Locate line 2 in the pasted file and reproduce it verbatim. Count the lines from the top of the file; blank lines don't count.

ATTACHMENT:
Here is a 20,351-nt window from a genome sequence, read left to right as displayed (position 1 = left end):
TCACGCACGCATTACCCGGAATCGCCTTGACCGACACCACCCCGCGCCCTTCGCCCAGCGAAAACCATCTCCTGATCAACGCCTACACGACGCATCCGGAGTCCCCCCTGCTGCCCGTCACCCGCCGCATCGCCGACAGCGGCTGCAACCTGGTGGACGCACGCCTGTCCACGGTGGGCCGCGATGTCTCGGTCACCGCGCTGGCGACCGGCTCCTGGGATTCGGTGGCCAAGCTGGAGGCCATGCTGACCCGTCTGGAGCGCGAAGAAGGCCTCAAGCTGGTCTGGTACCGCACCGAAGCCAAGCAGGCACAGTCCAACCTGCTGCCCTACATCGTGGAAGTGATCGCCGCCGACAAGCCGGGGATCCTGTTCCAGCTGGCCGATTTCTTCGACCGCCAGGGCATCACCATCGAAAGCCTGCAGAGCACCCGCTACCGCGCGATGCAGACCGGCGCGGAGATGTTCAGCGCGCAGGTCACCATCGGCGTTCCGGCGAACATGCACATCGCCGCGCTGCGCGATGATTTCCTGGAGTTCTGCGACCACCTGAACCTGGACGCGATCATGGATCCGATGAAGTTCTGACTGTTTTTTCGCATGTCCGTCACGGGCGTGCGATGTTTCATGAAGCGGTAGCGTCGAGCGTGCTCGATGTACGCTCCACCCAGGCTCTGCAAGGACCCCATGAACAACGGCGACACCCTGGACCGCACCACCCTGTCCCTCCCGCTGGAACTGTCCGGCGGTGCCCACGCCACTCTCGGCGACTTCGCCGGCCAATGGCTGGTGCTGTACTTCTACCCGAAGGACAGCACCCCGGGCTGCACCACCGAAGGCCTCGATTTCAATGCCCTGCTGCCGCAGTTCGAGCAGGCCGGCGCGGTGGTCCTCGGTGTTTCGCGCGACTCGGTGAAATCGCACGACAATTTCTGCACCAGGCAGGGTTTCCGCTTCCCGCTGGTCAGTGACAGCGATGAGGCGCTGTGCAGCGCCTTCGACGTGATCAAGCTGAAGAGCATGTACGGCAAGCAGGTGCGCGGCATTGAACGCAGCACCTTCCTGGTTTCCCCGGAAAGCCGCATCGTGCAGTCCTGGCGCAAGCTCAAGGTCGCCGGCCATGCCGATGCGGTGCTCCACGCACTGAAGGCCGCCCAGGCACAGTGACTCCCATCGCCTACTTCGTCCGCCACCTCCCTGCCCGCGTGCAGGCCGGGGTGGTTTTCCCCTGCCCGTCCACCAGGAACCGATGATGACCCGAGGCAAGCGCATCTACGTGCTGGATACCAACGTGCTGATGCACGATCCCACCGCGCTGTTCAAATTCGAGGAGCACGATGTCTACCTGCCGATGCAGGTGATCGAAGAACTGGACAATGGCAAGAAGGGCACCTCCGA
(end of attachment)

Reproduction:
TCACGCACGCATTACCCGGAATCGCCTTGACCGACACCACCCCGCGCCCTTCGCCCAGCGAAAACCATCTCCTGATCAACGCCTACACGACGCATCCGGAGTCCCCCCTGCTGCCCGTCACCCGCCGCATCGCCGACAGCGGCTGCAACCTGGTGGACGCACGCCTGTCCACGGTGGGCCGCGATGTCTCGGTCACCGCGCTGGCGACCGGCTCCTGGGATTCGGTGGCCAAGCTGGAGGCCATGCTGACCCGTCTGGAGCGCGAAGAAGGCCTCAAGCTGGTCTGGTACCGCACCGAAGCCAAGCAGGCACAGTCCAACCTGCTGCCCTACATCGTGGAAGTGATCGCCGCCGACAAGCCGGGGATCCTGTTCCAGCTGGCCGATTTCTTCGACCGCCAGGGCATCACCATCGAAAGCCTGCAGAGCACCCGCTACCGCGCGATGCAGACCGGCGCGGAGATGTTCAGCGCGCAGGTCACCATCGGCGTTCCGGCGAACATGCACATCGCCGCGCTGCGCGATGATTTCCTGGAGTTCTGCGACCACCTGAACCTGGACGCGATCATGGATCCGATGAAGTTCTGACTGTTTTTTCGCATGTCCGTCACGGGCGTGCGATGTTTCATGAAGCGGTAGCGTCGAGCGTGCTCGATGTACGCTCCACCCAGGCTCTGCAAGGACCCCATGAACAACGGCGACACCCTGGACCGCACCACCCTGTCCCTCCCGCTGGAACTGTCCGGCGGTGCCCACGCCACTCTCGGCGACTTCGCCGGCCAATGGCTGGTGCTGTACTTCTACCCGAAGGACAGCACCCCGGGCTGCACCACCGAAGGCCTCGATTTCAATGCCCTGCTGCCGCAGTTCGAGCAGGCCGGCGCGGTGGTCCTCGGTGTTTCGCGCGACTCGGTGAAATCGCACGACAATTTCTGCACCAGGCAGGGTTTCCGCTTCCCGCTGGTCAGTGACAGCGATGAGGCGCTGTGCAGCGCCTTCGACGTGATCAAGCTGAAGAGCATGTACGGCAAGCAGGTGCGCGGCATTGAACGCAGCACCTTCCTGGTTTCCCCGGAAAGCCGCATCGTGCAGTCCTGGCGCAAGCTCAAGGTCGCCGGCCATGCCGATGCGGTGCTCCACGCACTGAAGGCCGCCCAGGCACAGTGACTCCCATCGCCTACTTCGTCCGCCACCTCCCTGCCCGCGTGCAGGCCGGGGTGGTTTTCCCCTGCCCGTCCACCAGGAACCGATGATGACCCGAGGCAAGCGCATCTACGTGCTGGATACCAACGTGCTGATGCACGATCCCACCGCGCTGTTCAAATTCGAGGAGCACGATGTCTACCTGCCGATGCAGGTGATCGAAGAACTGGACAATGGCAAGAAGGGCACCTCCGA